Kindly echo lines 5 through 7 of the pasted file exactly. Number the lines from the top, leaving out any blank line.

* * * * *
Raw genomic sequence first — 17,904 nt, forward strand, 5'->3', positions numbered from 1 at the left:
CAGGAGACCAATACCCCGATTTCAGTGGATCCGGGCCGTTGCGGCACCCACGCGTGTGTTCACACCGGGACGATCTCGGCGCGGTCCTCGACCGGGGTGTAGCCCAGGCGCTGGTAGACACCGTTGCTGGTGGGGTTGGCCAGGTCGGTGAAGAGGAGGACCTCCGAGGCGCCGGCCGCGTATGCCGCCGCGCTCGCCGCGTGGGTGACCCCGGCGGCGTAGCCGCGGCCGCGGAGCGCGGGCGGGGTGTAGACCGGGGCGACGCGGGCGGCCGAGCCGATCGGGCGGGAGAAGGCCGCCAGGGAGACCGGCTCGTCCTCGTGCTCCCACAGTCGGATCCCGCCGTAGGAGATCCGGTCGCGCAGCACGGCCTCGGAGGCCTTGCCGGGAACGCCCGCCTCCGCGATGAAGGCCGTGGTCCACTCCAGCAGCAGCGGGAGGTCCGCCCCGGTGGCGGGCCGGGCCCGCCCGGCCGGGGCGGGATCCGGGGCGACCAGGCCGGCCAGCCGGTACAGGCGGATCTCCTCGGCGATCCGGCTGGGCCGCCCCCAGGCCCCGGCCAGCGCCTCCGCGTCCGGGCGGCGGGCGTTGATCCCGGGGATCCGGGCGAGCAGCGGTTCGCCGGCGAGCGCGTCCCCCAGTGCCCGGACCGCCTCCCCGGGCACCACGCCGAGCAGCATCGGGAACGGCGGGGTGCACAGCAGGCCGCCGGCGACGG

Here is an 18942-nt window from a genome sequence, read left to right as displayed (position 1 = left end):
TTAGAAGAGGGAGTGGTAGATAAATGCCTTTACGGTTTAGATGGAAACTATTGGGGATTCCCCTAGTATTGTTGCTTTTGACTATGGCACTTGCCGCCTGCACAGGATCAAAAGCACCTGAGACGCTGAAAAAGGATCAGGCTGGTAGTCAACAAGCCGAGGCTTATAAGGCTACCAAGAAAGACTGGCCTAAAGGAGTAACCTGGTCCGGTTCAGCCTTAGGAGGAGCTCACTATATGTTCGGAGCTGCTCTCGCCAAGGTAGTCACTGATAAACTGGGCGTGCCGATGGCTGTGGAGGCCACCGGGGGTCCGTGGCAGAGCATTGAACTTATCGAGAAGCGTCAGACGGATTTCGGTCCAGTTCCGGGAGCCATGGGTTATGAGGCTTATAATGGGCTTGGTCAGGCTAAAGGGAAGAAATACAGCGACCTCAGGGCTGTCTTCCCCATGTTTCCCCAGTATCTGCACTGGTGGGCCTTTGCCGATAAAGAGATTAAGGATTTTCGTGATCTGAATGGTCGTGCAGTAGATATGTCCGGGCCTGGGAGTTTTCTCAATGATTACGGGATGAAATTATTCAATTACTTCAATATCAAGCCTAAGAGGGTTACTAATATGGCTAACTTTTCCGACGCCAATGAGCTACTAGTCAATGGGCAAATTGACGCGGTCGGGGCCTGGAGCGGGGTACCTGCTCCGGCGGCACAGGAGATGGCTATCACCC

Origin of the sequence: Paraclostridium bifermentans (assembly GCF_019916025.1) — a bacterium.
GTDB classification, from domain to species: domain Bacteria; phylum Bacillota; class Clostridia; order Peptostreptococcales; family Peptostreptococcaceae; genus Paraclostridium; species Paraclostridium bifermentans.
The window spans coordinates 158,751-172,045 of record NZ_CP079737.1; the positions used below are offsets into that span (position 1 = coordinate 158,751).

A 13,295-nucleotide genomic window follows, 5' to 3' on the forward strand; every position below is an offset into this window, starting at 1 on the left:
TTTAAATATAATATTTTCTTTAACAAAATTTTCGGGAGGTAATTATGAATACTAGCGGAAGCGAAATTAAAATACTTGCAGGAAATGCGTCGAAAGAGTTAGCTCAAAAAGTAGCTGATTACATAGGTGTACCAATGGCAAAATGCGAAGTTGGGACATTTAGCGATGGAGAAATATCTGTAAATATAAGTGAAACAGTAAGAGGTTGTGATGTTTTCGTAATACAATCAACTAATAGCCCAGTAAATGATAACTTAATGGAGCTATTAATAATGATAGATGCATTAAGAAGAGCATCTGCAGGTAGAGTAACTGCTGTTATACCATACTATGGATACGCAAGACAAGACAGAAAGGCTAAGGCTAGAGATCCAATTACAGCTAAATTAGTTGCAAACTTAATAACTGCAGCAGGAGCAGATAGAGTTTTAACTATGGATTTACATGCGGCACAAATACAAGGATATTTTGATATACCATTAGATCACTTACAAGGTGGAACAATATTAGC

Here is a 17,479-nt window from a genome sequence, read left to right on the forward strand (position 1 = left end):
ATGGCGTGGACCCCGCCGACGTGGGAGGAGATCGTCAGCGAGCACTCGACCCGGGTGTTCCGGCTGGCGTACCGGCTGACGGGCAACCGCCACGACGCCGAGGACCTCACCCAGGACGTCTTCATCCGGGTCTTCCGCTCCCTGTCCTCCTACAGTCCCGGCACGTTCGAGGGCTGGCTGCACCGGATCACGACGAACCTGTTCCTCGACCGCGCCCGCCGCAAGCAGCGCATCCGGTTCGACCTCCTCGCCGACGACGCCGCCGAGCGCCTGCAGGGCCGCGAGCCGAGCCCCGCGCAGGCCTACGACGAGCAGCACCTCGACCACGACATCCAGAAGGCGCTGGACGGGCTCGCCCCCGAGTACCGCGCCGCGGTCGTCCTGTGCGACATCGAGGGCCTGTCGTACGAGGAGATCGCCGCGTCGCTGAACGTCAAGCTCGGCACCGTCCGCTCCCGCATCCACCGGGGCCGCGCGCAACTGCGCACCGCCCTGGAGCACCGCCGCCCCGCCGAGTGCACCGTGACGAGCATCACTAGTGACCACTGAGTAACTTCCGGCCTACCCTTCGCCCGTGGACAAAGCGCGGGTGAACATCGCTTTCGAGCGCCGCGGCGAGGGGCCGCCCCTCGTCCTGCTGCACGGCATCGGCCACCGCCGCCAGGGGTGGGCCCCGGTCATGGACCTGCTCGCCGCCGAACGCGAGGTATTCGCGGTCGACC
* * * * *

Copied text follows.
Origin of the sequence: Paraclostridium bifermentans (assembly GCF_019916025.1) — a bacterium.
GTDB classification, from domain to species: domain Bacteria; phylum Bacillota; class Clostridia; order Peptostreptococcales; family Peptostreptococcaceae; genus Paraclostridium; species Paraclostridium bifermentans.
The window spans coordinates 158,751-172,045 of record NZ_CP079737.1; the positions used below are offsets into that span (position 1 = coordinate 158,751).